Keep in mind that New York City, which contributed a $100 million subsidy to the developer, paid for most of the land on the arena block, thus allowing Forest City Ratner to appear generous.

Looking at Block 1118

At the western tip of the arena block, the triangular Block 1118, bounded by Atlantic and Flatbush avenues and Fifth Avenue, contains some curious assessments.

Lot 6, an irregular site at the tip of Atlantic and Flatbush owned by NYC's Department of Housing Preservation and Development, in 2007 was given a market value of $894,000, with the land assessed at $395,100. At that point, it was classified as E9 (miscellaneous warehouse).

In 2008, those numbers had jumped to $1,690,000 and $760,500, and the parcel was reclassified as V1 (commercial or Manhattan residential).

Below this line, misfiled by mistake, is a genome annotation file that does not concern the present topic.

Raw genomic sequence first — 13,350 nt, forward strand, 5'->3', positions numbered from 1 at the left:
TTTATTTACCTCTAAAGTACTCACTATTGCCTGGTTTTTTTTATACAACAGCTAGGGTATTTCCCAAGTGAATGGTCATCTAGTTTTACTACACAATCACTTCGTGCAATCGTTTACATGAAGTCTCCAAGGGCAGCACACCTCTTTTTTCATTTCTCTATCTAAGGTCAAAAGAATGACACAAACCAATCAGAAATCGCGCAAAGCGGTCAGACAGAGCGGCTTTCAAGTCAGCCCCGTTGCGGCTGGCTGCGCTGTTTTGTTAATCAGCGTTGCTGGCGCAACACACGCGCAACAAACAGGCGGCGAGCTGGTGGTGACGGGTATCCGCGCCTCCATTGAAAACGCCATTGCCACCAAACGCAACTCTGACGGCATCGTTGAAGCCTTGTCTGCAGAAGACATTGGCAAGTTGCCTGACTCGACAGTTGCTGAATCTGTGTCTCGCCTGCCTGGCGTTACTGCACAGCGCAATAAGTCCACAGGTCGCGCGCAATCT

This year, the numbers leaped more than threefold to $5,845,500 and $2,630,475. (Keep in mind that the land under the much-larger Bank of New York office tower at the Atlantic Terminal mall is assessed at $1,345,000 and the land under the office building at 470 Vanderbilt is assessed at $990,000.)

The timing of the reassessment was curious. After all, ever since the project was announced in December 2003, the lot was destined to be the site for an office building. And, unlike with many of the other properties noted below, the land has never been sold.

For three of four general tax classes, property is assessed at 45% of market value, unless limited by law. For the other class, property is assessed at 6% of market value. In the case of Lot 6, both classifications set the 45% rate.